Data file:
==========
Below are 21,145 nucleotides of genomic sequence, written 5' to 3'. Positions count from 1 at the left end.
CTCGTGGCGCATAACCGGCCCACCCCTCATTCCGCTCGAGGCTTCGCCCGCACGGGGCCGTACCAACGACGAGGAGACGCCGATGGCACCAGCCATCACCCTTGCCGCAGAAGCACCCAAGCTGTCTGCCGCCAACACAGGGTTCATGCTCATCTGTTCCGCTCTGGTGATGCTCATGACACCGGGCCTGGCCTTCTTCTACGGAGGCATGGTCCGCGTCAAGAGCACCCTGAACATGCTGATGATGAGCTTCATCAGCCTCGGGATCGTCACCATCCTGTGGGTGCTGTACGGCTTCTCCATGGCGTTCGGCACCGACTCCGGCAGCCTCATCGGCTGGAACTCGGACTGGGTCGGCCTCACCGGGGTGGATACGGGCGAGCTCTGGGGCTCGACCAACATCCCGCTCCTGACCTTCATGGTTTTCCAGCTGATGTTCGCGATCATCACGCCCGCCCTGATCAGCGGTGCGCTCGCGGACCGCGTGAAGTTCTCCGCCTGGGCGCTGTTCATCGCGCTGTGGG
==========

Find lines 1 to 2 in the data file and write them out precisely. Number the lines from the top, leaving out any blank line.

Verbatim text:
Below are 21,145 nucleotides of genomic sequence, written 5' to 3'. Positions count from 1 at the left end.
CTCGTGGCGCATAACCGGCCCACCCCTCATTCCGCTCGAGGCTTCGCCCGCACGGGGCCGTACCAACGACGAGGAGACGCCGATGGCACCAGCCATCACCCTTGCCGCAGAAGCACCCAAGCTGTCTGCCGCCAACACAGGGTTCATGCTCATCTGTTCCGCTCTGGTGATGCTCATGACACCGGGCCTGGCCTTCTTCTACGGAGGCATGGTCCGCGTCAAGAGCACCCTGAACATGCTGATGATGAGCTTCATCAGCCTCGGGATCGTCACCATCCTGTGGGTGCTGTACGGCTTCTCCATGGCGTTCGGCACCGACTCCGGCAGCCTCATCGGCTGGAACTCGGACTGGGTCGGCCTCACCGGGGTGGATACGGGCGAGCTCTGGGGCTCGACCAACATCCCGCTCCTGACCTTCATGGTTTTCCAGCTGATGTTCGCGATCATCACGCCCGCCCTGATCAGCGGTGCGCTCGCGGACCGCGTGAAGTTCTCCGCCTGGGCGCTGTTCATCGCGCTGTGGG